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Understanding the Intricacies of Financial Black Swan Events: How to handle detection, prevention and response

Authored by – Bas Uildriks, Consultant and Transaction Monitoring Expert, Synechron, The Netherlands

Financial industry cybercrimes are most definitely on the rise. Black Swan events can also be a form of cybercrime in the financial world but, by their very nature, are much more difficult to foresee or predict.

According to the Corporate Finance Institute , the concept was first coined in 2001 by former Wall Street trader Nassim Nicholas Taleb who wrote about it in his book ‘Fooled by Randomness’ and later expanded upon it in his 2007 book ‘The Black Swan: The Impact of the Highly Improbable’ . It is defined as a highly improbable event characterized by three things: it is unpredictable, it carries a massive impact and severe and widespread consequences, and after the Black Swan event occurs people tend to rationalize the event as having been predictable (which is known as ‘hindsight bias’).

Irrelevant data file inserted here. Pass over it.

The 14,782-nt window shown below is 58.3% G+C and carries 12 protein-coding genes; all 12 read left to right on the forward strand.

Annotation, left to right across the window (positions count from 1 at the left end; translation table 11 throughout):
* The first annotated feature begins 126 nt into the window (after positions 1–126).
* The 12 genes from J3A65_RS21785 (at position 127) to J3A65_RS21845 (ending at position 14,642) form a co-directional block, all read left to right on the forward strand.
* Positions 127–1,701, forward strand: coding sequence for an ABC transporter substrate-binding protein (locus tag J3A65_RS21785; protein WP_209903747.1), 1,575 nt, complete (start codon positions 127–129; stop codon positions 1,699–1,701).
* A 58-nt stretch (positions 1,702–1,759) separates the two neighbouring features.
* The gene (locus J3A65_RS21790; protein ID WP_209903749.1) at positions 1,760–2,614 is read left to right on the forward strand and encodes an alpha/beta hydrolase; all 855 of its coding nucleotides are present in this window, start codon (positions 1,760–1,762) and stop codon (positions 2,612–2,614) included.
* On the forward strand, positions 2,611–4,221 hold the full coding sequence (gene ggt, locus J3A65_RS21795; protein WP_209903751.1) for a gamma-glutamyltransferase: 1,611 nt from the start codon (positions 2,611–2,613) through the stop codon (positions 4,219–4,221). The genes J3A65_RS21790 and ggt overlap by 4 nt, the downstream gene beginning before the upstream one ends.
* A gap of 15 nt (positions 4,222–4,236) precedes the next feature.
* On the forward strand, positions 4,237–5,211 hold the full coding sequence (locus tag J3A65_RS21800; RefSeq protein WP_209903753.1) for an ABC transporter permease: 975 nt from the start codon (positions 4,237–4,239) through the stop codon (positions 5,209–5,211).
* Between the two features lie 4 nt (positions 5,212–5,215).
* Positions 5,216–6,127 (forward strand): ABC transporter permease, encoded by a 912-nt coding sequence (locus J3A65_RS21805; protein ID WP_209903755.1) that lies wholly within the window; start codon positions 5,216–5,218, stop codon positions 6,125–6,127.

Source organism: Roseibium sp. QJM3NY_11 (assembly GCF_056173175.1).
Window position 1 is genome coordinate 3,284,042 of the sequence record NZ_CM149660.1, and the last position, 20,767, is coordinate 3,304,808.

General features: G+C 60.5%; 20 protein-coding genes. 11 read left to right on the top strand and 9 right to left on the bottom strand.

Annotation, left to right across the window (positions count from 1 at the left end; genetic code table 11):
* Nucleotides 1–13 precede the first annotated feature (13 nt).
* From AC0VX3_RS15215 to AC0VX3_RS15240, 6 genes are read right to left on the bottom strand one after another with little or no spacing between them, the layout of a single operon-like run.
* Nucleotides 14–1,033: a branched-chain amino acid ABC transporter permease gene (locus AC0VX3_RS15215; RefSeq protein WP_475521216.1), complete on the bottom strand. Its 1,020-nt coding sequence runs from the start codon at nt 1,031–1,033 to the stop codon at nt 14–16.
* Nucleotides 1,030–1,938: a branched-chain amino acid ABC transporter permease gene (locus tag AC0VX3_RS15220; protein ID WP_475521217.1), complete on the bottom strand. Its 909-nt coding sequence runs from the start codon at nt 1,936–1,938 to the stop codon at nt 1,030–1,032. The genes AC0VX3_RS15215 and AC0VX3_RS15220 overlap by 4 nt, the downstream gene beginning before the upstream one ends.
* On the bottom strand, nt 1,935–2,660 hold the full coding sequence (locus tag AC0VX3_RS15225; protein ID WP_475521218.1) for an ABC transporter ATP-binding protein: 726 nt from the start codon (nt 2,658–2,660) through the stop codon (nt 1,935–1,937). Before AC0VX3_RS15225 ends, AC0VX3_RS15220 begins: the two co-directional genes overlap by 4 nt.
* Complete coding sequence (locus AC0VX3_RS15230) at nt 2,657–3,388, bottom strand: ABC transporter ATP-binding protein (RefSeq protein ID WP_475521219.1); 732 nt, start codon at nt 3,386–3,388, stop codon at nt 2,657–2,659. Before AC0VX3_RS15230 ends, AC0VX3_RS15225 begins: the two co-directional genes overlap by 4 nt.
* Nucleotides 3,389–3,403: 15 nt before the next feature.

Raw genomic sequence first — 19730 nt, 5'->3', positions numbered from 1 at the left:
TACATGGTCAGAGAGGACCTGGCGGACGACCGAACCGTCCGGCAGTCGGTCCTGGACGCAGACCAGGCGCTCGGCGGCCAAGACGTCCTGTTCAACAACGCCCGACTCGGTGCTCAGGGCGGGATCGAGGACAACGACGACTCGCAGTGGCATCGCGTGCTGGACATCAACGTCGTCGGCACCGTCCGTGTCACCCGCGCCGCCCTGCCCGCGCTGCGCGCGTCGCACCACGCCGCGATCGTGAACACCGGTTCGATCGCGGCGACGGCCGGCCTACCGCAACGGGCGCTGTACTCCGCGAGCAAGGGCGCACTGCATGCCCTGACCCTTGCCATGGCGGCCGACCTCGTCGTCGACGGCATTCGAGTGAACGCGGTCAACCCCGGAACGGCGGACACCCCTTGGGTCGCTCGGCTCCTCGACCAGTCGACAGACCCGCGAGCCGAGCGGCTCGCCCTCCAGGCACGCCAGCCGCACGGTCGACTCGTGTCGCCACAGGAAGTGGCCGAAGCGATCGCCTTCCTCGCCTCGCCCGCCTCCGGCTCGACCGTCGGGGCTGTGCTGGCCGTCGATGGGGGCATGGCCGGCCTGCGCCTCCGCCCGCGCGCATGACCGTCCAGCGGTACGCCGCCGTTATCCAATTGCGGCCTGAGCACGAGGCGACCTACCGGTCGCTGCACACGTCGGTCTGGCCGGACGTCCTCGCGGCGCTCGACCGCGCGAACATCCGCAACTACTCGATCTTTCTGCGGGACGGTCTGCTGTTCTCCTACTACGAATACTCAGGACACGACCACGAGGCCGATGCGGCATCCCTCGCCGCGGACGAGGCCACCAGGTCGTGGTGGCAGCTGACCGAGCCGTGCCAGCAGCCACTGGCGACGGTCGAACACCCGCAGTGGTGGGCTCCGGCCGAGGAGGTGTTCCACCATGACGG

The truth is that Black Swan events are not intrinsically good or bad, and do not only apply to negative events. But, in recent years, they have certainly taken on negative connotations. Moreover, they don’t necessarily happen just in the world of finance. But, when they do, there can be dramatic ramifications and deeply negative results which can include massive financial losses, severe regulatory implications and often massive fines, and a dilution of the brand value and reputation of an organization which must inspire trust. With a Black Swan event, it is impossible to know what it will look like, or when it will occur, or who will execute the event – a political adversary, foreign organization, disgruntled ex-employee or an unknown would-be criminal. They are replete with multiple unknowns and the impact is usually tremendous.


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